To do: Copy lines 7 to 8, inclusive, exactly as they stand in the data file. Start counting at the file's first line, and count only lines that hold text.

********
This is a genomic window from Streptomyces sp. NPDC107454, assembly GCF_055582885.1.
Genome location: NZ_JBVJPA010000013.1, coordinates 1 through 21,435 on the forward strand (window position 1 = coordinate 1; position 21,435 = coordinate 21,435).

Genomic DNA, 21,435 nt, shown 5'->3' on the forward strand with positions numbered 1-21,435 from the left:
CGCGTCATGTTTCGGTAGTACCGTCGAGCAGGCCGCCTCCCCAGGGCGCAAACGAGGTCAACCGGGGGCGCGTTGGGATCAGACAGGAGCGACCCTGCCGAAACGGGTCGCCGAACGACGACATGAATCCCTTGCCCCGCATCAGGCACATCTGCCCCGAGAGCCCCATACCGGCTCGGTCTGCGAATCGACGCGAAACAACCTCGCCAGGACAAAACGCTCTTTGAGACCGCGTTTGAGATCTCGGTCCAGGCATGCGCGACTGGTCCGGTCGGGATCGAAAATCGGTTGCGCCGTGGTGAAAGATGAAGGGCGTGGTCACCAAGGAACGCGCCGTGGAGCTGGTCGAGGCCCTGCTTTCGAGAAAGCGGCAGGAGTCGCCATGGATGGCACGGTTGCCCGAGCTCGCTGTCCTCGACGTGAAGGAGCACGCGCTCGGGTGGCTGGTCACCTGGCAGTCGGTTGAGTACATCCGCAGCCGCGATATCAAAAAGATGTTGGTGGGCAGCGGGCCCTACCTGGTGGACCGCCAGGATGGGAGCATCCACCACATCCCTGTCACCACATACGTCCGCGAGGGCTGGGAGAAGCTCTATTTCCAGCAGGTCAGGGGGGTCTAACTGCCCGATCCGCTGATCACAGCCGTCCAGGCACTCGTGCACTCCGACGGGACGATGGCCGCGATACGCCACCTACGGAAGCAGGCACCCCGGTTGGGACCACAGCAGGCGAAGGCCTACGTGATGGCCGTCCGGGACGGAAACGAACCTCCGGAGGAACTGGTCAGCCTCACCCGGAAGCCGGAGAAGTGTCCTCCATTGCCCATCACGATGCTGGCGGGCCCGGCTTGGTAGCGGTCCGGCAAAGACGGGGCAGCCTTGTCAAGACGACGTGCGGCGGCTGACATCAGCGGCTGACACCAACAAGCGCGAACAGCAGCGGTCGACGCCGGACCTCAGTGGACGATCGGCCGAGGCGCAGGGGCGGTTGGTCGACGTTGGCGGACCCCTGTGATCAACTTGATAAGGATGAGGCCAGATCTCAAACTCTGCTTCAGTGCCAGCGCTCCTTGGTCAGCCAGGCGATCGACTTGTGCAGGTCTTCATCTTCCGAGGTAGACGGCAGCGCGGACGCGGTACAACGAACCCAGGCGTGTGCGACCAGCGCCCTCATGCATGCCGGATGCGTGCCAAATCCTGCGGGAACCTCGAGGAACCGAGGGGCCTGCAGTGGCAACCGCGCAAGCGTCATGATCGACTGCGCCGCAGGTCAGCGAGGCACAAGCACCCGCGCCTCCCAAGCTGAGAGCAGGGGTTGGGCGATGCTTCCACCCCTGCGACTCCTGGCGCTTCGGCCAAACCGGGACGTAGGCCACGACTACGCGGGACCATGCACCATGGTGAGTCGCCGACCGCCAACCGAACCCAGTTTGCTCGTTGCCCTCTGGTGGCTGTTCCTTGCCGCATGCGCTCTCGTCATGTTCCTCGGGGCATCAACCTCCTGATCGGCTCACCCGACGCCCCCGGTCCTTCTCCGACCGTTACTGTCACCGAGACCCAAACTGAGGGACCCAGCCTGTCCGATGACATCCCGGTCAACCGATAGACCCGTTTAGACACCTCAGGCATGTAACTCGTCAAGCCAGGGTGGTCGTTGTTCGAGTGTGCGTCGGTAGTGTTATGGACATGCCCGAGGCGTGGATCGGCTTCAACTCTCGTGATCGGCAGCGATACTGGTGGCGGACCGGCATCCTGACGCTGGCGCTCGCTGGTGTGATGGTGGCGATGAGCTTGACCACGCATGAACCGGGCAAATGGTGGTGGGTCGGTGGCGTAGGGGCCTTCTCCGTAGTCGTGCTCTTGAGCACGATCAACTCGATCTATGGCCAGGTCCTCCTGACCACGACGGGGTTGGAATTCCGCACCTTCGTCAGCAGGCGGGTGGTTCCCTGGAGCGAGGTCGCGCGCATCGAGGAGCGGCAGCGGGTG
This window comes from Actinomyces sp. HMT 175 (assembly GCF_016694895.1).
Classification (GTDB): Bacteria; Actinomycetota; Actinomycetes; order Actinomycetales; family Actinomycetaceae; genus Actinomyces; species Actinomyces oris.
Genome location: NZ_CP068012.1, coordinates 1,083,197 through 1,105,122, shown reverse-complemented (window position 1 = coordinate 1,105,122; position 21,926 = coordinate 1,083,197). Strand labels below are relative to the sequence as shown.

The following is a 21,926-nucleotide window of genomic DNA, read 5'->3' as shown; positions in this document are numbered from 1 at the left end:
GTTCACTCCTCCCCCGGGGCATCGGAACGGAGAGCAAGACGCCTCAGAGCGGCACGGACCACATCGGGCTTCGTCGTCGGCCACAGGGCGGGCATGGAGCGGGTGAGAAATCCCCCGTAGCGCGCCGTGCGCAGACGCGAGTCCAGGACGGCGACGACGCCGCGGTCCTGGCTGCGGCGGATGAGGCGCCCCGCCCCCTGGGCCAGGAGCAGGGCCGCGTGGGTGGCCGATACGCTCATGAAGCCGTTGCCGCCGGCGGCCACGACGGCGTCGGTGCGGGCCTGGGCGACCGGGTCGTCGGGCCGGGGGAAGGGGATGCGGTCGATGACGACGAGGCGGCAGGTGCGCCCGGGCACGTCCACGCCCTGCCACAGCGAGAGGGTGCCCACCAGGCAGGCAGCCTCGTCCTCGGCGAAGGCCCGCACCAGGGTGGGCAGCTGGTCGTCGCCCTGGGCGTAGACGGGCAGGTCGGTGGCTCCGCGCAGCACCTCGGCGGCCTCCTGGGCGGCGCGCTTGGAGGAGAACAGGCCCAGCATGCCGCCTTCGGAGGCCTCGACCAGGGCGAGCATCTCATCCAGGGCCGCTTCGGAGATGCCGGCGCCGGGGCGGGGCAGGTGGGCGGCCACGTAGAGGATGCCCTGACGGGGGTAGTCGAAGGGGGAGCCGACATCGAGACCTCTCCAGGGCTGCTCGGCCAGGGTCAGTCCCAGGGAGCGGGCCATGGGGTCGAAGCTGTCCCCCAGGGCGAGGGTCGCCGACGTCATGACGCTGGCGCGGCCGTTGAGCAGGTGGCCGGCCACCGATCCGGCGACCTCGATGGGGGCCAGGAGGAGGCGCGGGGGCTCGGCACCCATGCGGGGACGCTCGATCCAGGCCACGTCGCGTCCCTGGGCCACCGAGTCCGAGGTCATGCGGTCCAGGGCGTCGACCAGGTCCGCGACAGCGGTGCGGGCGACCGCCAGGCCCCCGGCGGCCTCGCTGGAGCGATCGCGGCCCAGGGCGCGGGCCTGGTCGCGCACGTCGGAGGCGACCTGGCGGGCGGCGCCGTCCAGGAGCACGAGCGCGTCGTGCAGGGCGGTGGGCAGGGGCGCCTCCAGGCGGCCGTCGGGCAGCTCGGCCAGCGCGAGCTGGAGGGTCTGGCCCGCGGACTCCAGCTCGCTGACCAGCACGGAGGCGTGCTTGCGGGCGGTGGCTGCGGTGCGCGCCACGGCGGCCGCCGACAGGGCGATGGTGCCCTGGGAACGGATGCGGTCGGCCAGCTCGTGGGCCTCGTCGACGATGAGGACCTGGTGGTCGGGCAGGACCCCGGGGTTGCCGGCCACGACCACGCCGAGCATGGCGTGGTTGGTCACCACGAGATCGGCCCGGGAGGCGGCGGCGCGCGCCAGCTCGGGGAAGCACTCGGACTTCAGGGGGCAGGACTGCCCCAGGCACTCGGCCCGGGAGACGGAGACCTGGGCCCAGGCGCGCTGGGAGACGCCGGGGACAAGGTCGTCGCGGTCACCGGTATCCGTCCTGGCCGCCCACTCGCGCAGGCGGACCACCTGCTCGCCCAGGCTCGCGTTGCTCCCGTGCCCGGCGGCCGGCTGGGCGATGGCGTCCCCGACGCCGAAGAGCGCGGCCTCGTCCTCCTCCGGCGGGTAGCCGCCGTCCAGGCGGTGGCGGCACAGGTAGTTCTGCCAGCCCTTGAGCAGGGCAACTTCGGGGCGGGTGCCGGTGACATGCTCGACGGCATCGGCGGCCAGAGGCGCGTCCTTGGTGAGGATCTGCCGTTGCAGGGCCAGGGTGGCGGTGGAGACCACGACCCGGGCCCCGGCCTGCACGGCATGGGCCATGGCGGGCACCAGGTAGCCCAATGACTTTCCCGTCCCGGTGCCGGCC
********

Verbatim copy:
Genome location: NZ_CP068012.1, coordinates 1,083,197 through 1,105,122, shown reverse-complemented (window position 1 = coordinate 1,105,122; position 21,926 = coordinate 1,083,197). Strand labels below are relative to the sequence as shown.

The following is a 21,926-nucleotide window of genomic DNA, read 5'->3' as shown; positions in this document are numbered from 1 at the left end: